Sunday, April 22, 2001
Apathy kills foundering regional board
Thursday afternoon the board of the Regional Cultural Alliance voted to pull the plug and take the dying alliance off life support.
A lot of things killed it:
The transition from a cultural plan to a working body should have taken four months. It lasted a lackadaisical year and a half.
The board, which never had the right mix of representation from public/private/arts sectors, never could agree on priorities (marketing? advocacy? access?). The board, in fact, never treated the alliance as a priority.
The alliance never went public with its issues. It's impossible to create a community initiative if the community doesn't know you exist. (Then again, it's hard to go public when you haven't identified your issues.)
An aversion to heavy lifting. Too many key players wanted a salaried director to do the grunt work. When no salary, therefore no director, was forthcoming, the work went undone.
All of these are symptoms of the alliance's primary ailment: There never seemed to be an imperative. Its limp message wasn't about necessity or need but nice.
It would be nice if more people know about the arts. It would be nice for Cincinnati to show off its cultural gems in a tourism campaign.
The embryonic alliance also suffered from political naivete. The folks involved might argue the alliance was killed by anti-tax gunners who last year eliminated Hamilton County's $600,000 start-up funding.
The truth is political strategies were never planned. Last fall, the alliance didn't even attempt to defend itself against anti-arts attacks.
Add it up and what you have is death from identity crisis.
There's no questioning the good intentions of arts supporters who have been with the regional cultural planning process from its beginnings five years ago. Dozens of people put in thousands of volunteer hours.
There was nothing wrong with the original plan.
In July 1998, a preliminary report called for inclusiveness (identifying Cincinnati as a bastion of separatism); strengthening mid-sized arts organizations; coordinating arts education and developing cooperation with groups beyond the arts.
Instead, cultural tourism became their banner. Rather than moving forward on the plan's most serious recommendations, marketing was embraced as a panacea.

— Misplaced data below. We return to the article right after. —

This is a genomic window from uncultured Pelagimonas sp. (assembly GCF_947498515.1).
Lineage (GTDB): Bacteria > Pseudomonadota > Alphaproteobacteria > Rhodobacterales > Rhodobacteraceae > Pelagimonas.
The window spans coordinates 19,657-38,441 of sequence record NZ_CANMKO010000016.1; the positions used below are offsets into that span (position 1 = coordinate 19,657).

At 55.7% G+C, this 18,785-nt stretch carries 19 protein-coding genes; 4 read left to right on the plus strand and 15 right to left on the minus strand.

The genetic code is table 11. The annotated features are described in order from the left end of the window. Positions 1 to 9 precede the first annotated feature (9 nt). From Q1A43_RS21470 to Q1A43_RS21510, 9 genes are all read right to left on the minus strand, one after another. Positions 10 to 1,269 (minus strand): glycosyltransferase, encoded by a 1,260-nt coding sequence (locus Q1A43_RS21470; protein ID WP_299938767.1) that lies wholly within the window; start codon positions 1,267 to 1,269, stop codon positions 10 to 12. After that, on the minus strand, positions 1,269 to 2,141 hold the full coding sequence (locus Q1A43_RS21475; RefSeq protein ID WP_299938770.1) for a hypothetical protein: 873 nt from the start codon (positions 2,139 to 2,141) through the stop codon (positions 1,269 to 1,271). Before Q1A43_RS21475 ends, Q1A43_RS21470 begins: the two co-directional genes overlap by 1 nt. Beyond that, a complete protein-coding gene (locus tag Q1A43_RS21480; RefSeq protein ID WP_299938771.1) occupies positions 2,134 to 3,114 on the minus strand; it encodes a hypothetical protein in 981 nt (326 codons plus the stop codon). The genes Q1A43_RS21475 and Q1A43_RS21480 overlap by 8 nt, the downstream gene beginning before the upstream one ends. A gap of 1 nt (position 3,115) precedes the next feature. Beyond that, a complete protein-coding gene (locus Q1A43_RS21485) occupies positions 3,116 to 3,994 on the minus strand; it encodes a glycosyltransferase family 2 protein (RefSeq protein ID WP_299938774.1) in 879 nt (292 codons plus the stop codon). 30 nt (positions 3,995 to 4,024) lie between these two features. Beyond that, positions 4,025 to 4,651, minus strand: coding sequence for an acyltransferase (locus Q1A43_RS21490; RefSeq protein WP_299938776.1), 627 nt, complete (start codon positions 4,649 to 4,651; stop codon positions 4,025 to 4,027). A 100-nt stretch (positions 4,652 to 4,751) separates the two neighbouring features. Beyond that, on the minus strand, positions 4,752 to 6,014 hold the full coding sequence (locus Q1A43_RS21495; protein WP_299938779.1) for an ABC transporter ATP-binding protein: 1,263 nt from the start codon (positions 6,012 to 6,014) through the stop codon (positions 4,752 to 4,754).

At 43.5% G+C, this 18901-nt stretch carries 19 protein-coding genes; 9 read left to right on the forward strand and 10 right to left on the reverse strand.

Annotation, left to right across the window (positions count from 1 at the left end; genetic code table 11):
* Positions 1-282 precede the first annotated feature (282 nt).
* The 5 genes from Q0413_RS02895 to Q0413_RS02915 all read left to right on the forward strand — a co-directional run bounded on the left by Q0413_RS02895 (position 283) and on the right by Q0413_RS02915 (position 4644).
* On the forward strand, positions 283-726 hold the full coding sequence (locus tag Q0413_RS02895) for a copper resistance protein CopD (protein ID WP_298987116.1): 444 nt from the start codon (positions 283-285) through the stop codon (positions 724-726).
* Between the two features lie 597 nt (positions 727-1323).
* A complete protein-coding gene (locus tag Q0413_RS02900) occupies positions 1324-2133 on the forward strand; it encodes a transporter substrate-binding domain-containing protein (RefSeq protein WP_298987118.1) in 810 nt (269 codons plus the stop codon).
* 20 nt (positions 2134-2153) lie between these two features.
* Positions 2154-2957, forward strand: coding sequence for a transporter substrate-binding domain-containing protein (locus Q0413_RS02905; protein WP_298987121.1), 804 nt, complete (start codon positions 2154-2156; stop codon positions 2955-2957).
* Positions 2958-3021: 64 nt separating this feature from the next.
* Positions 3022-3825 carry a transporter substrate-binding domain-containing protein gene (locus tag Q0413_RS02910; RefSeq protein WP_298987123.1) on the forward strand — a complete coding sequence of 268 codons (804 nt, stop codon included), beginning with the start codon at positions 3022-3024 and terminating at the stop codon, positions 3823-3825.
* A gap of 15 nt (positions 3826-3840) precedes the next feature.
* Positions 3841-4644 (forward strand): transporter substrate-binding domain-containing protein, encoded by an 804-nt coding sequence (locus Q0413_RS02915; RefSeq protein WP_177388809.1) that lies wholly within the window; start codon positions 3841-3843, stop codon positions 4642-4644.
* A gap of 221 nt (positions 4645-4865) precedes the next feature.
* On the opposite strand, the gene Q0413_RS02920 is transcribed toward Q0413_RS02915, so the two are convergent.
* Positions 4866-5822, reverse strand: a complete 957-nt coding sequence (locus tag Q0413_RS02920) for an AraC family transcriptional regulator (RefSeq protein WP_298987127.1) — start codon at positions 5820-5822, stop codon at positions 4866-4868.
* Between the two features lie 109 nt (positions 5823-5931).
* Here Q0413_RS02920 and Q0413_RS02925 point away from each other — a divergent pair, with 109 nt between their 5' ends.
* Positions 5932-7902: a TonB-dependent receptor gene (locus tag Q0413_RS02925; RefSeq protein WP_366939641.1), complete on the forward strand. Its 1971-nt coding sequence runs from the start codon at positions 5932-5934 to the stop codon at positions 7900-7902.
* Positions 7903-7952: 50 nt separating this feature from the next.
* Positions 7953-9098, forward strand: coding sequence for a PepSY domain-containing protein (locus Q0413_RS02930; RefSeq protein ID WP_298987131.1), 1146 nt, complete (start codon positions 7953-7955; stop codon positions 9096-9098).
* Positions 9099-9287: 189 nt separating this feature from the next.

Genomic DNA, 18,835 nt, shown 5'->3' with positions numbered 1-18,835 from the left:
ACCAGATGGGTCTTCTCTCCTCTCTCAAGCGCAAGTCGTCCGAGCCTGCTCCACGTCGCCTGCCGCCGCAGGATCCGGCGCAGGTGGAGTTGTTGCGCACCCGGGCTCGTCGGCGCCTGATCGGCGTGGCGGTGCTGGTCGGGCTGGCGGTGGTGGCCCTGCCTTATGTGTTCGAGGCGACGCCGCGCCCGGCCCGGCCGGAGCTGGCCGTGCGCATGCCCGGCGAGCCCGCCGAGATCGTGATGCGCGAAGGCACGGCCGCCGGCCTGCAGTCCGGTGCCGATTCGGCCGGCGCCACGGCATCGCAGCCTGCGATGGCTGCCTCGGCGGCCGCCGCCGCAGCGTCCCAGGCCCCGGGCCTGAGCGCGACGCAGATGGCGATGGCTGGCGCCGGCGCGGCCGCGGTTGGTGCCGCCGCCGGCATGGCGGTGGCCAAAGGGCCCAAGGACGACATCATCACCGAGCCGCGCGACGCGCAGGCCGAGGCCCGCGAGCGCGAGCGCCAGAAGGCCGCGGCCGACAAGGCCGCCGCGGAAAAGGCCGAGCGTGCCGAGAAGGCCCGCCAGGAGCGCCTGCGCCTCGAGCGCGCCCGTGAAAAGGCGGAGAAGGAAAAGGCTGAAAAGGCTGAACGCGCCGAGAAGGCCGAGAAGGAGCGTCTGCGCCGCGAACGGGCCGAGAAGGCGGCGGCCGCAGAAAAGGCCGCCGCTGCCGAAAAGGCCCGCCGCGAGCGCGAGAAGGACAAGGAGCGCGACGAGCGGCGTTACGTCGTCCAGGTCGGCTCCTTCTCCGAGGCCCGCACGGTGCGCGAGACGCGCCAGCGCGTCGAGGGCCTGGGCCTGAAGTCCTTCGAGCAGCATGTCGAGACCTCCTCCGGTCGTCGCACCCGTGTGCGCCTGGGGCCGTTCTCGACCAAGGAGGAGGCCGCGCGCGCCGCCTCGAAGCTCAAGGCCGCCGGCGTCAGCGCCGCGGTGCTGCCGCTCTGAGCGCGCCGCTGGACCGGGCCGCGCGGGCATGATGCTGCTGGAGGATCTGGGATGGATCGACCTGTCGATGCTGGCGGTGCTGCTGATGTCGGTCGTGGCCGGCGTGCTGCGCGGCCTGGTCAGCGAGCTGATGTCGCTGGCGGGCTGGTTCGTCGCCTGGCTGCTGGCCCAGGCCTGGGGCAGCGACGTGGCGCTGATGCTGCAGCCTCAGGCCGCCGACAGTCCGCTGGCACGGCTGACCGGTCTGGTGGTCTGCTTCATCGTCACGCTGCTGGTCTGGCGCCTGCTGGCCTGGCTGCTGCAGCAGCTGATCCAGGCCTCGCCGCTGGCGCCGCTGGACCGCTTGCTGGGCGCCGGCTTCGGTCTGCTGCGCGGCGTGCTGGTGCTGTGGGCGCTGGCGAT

Cultural plans work. Look at Cleveland, which began its process at about the same time as Cincinnati.
Cleveland, backed by major foundations, thundered forward. It has carried out its near-, mid-, and long-term goals in access, lifelong learning, partnership and resources set in May 2000.
What does that mean?
Cultural ticket packages. Discount cards. Training hospitality staffs. Expanding events in parks and recreation centers. Routing public transit to cultural events and facilities. Providing arts and culture information on public transit.
Expanding arts and culture curriculum and artist residencies to more schools. Providing students with internships (paid or for-credit) with artists and cultural organizations. Linking sponsors to cultural education programs.
Cleveland is about to debut a cultural consumer Web site. It will be managed by the arts organizations themselves so information can be updated easily. It will be possible to link to reviews of performances and buy tickets.
Patience and persistence are virtues that have to be liberally applied to cultural planning, says Tom Schorgl, president of Cleveland's Community Partnership for Arts and Culture.
Greater Cincinnati arts supporters need all the patience and persistence they can muster because a regional arts council is sorely needed.
Look at a few of the initiatives that moved forward while the alliance was foundering.
The wonderful ArtsLinks expanded its outreach efforts, which includes the high school mentoring program Yo, Arts!
Professional and semi-professional theater companies have joined in a league; museums and galleries have formed DIVA (Downtown Initiative for Visual Arts).